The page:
Rick Dennison’s offensive playbook, in the vein of Gary Kubiak and Mike Shanahan, is a West Coast offense with a powerful, zone-based running scheme. Last week, we broke down the concept of Outside Zone, which will be Buffalo’s staple in the upcoming season. Today, we’re going to examine the other running look central to zone blocking: Inside Zone.
Inside Zone versus Outside Zone
Since both of these running plays are zone-based, as you might expect, the blocking rules are fairly similar. If the offensive lineman is “covered” with a nearby defender, he blocks that defender. If he’s “uncovered,” then he takes a step to the play-side. For outside zone plays, that means a lateral step toward the sideline. On inside zone plays, this is more of a drive block headed downfield.
The reads for the running back are slightly different, too. In outside zone, the back is aiming at the outside hip of the tight end, and he presses that gap unless he can find a cutback lane. In inside zone, the aiming point is the outside hip of the playside guard. The cutback lane, therefore, usually heads for the middle of the field.
For more details about blocking on zone plays, you could watch Sal Capaccio’s ten-minute visual breakdown of the specifics. Or you could learn from the zone blocking godfather himself; Alex Gibbs has several coaching clinics recorded on YouTube.
Inside zone, diagrammed
Here’s today’s play, a basic example of Inside zone. This play is called I Right, 14 HO Strong. Once again, it’s adapted from the 2004 Denver Broncos playbook.
Unlike the “Zebra” play from last week, there isn’t a special personnel package. We’re in 21 personnel - two running backs (one is a fullback) and a tight end. The formation is also pretty self-explanatory. We’re in an “I” formation (the backs form an I shape), and the strength of the formation (meaning the tight end) is on the right side.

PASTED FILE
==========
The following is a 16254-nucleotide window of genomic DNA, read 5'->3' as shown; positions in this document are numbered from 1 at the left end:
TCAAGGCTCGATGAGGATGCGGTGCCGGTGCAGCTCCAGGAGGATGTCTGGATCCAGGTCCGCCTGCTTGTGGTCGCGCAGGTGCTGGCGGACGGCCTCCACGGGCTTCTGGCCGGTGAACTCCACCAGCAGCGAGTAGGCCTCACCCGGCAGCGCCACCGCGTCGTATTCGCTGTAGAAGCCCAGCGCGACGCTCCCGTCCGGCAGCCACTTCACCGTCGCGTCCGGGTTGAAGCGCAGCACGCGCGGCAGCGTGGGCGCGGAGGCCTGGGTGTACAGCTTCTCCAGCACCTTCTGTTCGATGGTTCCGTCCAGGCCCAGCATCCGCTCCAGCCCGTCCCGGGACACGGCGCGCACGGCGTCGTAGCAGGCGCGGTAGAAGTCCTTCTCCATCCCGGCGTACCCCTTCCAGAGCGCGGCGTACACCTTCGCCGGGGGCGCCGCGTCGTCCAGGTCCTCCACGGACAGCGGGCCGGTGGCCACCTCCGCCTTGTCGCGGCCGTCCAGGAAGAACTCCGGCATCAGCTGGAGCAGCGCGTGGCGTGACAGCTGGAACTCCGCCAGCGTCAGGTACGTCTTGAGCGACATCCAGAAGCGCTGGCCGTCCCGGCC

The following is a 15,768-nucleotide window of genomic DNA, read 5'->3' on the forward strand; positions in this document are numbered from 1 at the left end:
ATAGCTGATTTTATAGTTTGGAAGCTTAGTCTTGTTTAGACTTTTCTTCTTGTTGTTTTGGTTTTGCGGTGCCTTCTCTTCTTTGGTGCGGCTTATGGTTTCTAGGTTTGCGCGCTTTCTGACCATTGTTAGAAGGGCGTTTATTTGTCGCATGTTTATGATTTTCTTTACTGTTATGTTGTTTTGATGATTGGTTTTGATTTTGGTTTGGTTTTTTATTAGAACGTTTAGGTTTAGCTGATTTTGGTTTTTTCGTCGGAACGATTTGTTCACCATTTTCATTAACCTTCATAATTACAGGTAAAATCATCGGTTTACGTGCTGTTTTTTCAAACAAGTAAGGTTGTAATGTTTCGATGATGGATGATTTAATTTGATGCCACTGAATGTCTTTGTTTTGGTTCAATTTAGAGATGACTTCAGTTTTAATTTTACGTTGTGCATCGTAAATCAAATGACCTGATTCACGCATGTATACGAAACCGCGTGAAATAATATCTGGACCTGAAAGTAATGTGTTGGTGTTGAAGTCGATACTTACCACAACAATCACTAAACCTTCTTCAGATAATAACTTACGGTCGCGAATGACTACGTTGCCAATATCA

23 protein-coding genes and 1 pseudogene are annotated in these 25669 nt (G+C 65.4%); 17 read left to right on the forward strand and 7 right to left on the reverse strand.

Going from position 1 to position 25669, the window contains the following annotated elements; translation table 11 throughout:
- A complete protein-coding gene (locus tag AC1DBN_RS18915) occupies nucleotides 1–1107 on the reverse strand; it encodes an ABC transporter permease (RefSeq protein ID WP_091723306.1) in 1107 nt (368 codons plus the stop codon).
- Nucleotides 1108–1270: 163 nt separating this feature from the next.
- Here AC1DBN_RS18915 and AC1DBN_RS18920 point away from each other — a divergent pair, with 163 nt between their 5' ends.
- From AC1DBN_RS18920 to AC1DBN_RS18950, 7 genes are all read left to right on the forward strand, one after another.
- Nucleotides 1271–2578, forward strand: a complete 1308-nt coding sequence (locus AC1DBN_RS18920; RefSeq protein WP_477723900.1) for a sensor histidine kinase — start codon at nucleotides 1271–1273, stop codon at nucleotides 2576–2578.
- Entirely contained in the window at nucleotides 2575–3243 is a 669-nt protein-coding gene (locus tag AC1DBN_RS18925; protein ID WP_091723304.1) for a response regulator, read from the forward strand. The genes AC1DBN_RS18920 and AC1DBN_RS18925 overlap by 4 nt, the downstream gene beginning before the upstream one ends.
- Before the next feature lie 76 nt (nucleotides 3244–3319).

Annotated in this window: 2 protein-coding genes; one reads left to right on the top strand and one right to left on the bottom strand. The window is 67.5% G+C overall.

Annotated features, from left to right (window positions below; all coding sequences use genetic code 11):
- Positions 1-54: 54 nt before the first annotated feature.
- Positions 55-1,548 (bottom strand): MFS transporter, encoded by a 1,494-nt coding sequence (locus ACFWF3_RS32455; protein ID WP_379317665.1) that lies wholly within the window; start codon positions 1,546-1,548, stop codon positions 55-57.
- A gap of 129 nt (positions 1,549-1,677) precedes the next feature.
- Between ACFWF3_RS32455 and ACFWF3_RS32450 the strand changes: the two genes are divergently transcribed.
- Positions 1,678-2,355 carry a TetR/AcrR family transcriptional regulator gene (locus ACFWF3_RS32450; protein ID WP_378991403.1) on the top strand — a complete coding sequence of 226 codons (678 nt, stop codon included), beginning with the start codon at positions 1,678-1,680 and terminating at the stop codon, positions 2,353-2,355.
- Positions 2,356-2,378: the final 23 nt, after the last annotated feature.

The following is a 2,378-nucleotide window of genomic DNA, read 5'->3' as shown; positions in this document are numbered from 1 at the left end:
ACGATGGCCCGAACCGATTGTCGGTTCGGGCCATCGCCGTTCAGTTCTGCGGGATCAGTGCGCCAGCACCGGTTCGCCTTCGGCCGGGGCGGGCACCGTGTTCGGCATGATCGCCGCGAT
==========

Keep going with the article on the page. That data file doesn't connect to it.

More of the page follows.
This is the playcall. In the Broncos playbook, 14 and 15 are “tight zone” (inside zone) running plays. Their toolchest also has a 14/15 Man play for if they wanted to bring out some gap blocking as a changeup. Again, the quarterback is allowed to run a bootleg after the handoff on this play.
We’re aiming at the guard on the strong side of the formation, that being the right guard (number 76, John Miller).
Nuances of the play
There are hundreds of details for executing a perfect inside zone play, but here are some keys:
Reading the defender
In general, the decision the runner makes for when to cut will depend on the read he makes for a particular defender. His job is to “press” that gap on his guard’s outside hip (run close to it and make the defense flow in that direction), then when the defender he’s reading is out of position, “cut” back against the flow of the play into what has become open space.
On some teams, the runner is going to read the playside defensive tackle. Other times, he’s reading the MIKE (middle) linebacker. That can vary depending on the way the defense lines up, as well.
Cordy Glenn (number 77), Richie Incognito (64), and Dion Dawkins (73) all have challenging assignments. Unblocked off the snap, their targets are the three linebackers a few yards away. They also want to help double-team any linemen at the point of attack to help widen the gap for LeSean McCoy to run through.
When an offensive lineman climbs up and seals a block on a linebacker, it’s a thing of beauty. It’s also a serious challenge, especially as today’s linebackers start getting smaller and faster.
Let’s watch the play
Here’s the play, in animated GIF form. You may need to tap on the image to set it in motion.
Charles Clay and Patrick Dimarco both seal the edge against crashing defensive ends. Dawkins is able to slide the SAM linebacker out of the way, and Miller gets enough of his tackle to open up some space on his inside hip. Wood and Incognito initially double team the nose tackle, making some space for McCoy to work.
The path taken by the middle linebacker brings him too far away from Incognito, who instead double teams the WILL linebacker with Glenn. McCoy makes a couple of cuts in the open field, and is eventually tackled by three players after roughly an 8 yard gain.